Rebecca: It’s funny how those early comments from teachers can have a really big impact for a long time.

Kelly: Yeah.

Rebecca: I had some similar experiences. I remember very distinctly in eighth grade, like math teacher telling me I couldn’t do math. I remember a seventh grade art teacher telling me I couldn’t do art. And now I do art that has math in it.

Kelly: Right. Exactly. My teacher in high school told me I wasn’t good at computers, because I couldn’t type both quickly and accurately. Turns out, I’m just dyslexic, and so I just hadn’t practiced typing enough at that point. And I’m now a computational chemist, and I work with Linux and programming, and so it’s fine. It just took me a little longer to get up to that level that they were expecting, then it did some other people. But again, it’s just about focusing on “You can do it, you just have to keep practicing.” And knowing that where you start is only where you start, and that you’re the one who gets to decide where you end up.

Rebecca: You suggested that a growth mindset is a scientific mindset. Can you elaborate on that?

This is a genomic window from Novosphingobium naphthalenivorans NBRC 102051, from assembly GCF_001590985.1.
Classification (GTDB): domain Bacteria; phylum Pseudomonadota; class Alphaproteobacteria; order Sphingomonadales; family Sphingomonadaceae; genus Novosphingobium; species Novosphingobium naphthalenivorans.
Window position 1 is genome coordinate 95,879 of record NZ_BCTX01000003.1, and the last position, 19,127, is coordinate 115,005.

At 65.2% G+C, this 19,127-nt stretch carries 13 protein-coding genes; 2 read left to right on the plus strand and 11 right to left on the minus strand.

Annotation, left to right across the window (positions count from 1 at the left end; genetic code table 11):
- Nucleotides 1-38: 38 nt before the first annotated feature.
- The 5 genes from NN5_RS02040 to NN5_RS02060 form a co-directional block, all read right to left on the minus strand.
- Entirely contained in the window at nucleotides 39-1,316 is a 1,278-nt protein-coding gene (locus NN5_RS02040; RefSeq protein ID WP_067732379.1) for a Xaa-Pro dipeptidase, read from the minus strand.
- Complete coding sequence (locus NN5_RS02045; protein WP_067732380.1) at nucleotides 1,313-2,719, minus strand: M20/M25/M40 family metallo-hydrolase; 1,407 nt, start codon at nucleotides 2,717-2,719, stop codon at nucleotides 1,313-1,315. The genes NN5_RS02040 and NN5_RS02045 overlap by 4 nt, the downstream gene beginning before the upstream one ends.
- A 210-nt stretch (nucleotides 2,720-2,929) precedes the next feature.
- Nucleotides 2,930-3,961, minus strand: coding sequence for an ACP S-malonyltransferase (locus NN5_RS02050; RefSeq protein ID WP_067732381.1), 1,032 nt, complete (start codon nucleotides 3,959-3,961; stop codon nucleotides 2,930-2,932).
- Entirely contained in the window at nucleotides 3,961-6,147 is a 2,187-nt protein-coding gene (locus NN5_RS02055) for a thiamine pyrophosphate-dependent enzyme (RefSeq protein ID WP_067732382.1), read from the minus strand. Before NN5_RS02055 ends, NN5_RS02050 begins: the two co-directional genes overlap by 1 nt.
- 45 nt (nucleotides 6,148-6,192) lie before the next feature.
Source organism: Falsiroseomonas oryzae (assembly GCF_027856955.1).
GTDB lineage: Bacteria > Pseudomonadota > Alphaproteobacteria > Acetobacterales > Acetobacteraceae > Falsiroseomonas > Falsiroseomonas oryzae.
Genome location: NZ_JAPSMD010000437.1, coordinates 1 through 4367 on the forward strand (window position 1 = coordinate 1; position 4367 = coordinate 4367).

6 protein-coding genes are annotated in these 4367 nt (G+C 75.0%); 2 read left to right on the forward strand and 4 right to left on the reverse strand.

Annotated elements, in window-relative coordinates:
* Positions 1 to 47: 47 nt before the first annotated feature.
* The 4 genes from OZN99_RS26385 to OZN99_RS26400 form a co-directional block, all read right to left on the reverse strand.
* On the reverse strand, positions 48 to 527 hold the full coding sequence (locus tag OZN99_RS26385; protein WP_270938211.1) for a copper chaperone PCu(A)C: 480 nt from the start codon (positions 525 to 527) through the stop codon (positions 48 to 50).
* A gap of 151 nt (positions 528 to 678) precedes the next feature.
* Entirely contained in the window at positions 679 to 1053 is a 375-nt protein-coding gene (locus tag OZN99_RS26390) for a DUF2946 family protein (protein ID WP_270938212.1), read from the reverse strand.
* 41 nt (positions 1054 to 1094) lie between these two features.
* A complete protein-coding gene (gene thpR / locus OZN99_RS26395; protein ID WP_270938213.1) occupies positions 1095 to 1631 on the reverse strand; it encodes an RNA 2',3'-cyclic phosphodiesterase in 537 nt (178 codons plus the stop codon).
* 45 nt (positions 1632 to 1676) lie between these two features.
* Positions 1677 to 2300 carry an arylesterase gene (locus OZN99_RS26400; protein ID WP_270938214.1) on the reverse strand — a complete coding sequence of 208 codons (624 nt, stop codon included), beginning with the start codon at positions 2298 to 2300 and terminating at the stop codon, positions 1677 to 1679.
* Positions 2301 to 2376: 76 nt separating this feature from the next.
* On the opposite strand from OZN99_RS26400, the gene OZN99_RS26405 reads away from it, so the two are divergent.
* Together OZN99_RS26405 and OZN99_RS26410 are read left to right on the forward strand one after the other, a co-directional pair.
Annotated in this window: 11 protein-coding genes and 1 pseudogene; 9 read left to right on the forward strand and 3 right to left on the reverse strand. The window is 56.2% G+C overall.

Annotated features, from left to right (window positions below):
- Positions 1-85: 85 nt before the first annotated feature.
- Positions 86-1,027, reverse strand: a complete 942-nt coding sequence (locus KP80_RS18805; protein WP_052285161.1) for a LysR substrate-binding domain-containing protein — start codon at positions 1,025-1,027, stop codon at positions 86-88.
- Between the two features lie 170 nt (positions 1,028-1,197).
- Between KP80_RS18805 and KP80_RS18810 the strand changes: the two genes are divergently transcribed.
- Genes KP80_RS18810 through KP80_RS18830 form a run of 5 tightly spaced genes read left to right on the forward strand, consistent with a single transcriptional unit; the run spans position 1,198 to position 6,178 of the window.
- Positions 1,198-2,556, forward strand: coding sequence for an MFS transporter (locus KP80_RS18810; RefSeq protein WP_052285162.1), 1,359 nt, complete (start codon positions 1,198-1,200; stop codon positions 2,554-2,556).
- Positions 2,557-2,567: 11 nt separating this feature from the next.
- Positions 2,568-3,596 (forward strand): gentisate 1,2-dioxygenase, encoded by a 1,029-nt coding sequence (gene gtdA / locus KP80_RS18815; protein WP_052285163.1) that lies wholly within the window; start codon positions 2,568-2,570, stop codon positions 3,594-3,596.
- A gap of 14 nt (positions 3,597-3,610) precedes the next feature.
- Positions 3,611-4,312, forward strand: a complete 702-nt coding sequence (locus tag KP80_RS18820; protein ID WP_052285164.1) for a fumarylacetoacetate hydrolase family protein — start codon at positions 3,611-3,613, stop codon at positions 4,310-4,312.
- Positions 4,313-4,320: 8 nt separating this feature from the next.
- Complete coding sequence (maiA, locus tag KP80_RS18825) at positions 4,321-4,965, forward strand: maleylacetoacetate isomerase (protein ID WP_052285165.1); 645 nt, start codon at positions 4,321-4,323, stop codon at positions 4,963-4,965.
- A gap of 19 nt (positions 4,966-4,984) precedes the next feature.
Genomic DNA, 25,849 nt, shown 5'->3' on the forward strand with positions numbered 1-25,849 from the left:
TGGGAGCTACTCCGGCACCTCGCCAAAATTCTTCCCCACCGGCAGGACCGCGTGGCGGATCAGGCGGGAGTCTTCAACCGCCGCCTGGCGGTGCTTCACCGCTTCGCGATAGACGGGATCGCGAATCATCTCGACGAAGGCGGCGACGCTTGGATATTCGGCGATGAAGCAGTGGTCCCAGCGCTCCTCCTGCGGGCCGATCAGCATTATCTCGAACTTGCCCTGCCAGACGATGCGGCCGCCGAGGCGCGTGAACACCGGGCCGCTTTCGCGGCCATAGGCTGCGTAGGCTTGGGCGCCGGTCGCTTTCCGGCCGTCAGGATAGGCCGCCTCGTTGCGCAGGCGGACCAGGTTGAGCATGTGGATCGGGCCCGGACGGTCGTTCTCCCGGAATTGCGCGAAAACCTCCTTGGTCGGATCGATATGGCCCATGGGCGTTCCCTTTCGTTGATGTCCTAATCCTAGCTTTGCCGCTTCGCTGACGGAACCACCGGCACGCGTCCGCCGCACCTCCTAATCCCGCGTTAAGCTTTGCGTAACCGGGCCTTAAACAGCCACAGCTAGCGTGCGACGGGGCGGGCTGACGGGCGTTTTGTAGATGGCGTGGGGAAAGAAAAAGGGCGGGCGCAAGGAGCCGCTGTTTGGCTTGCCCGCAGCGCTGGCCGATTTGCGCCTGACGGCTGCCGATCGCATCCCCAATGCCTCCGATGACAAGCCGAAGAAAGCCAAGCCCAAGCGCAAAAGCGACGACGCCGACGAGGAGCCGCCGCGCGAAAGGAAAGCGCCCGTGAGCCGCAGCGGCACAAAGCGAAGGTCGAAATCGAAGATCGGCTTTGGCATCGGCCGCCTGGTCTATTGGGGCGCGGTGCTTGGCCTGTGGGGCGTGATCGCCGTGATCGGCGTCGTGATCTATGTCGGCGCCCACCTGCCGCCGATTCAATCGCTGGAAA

Kelly: Yeah, I think anybody who has done research knows that you have to have a growth mindset to go into research… to enjoy doing research, at least… because you’re going to fail all the time. You’re going to start an experiment, and it’s not going to go right, or it’s not going to happen at all, [LAUGHTER] and you have to figure out why, you have to understand, “Okay, something went wrong. Did I do something wrong? Is it the experiment is actually showing us negative data? What is happening? And that really does take a growth mindset. You have to be willing to fail to go into research. You have to understand that it’s not you necessarily failing, the process of science requires a lot of failure. So, that’s one of the other things I try to tell the students is like, you’re actually living like a scientist, right now. [LAUGHTER] And this is what we do all the time, we set something up, and who knows? We just have to see what happens and then go from there. And one of the things that I really like the most about growth mindset is it sort of freeing, it gives you the ability to just try and know that your first effort is not going to be your best. And I really love that because it frees you from perfectionism, or wanting things to be exactly a certain way, the very first time you do it. You just know, whatever I do, it’s only where I started, and it’s not going to be perfect. And that’s okay, I’m always going to get better from that point. And so I feel like that, at least, has helped me to approach research and teaching and knowing that I might not be great at everything to begin with. And it helped me to try things that I might not have been comfortable with necessarily. But again, it was “Okay, I know, I’m not gonna be great at this right now, but I’m still gonna do it. And I’m going to try my best and that I know, I’m going to get better from there.”